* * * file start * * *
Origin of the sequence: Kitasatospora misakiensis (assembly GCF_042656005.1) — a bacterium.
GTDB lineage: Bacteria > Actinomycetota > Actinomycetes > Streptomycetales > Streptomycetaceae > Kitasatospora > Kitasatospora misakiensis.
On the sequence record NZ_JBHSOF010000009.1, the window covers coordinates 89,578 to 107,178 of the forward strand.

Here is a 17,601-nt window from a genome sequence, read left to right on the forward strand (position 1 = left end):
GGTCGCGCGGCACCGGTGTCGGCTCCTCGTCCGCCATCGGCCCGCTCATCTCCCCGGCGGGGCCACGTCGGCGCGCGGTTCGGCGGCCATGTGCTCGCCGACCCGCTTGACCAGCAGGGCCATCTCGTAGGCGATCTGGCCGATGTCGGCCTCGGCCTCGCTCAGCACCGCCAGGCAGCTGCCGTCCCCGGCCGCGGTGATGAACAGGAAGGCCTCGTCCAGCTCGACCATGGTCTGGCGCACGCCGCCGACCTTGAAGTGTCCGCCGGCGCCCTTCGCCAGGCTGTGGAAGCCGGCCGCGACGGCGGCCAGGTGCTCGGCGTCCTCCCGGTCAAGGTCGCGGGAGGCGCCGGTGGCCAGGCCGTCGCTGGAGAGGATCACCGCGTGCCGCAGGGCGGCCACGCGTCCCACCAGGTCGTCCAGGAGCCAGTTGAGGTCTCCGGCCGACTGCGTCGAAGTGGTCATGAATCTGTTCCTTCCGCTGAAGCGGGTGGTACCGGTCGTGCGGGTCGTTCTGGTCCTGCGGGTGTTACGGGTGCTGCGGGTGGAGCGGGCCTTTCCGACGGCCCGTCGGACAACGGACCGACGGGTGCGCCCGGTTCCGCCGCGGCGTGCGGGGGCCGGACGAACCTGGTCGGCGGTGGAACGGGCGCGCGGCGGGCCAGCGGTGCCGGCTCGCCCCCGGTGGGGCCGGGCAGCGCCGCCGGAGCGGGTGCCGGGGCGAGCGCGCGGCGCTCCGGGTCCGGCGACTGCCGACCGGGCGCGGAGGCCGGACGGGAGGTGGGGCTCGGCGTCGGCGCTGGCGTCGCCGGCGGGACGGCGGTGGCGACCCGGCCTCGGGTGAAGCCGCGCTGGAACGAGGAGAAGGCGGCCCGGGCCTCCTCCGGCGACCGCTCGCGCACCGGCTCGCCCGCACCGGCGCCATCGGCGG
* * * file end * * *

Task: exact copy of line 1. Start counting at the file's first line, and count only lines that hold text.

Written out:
Origin of the sequence: Kitasatospora misakiensis (assembly GCF_042656005.1) — a bacterium.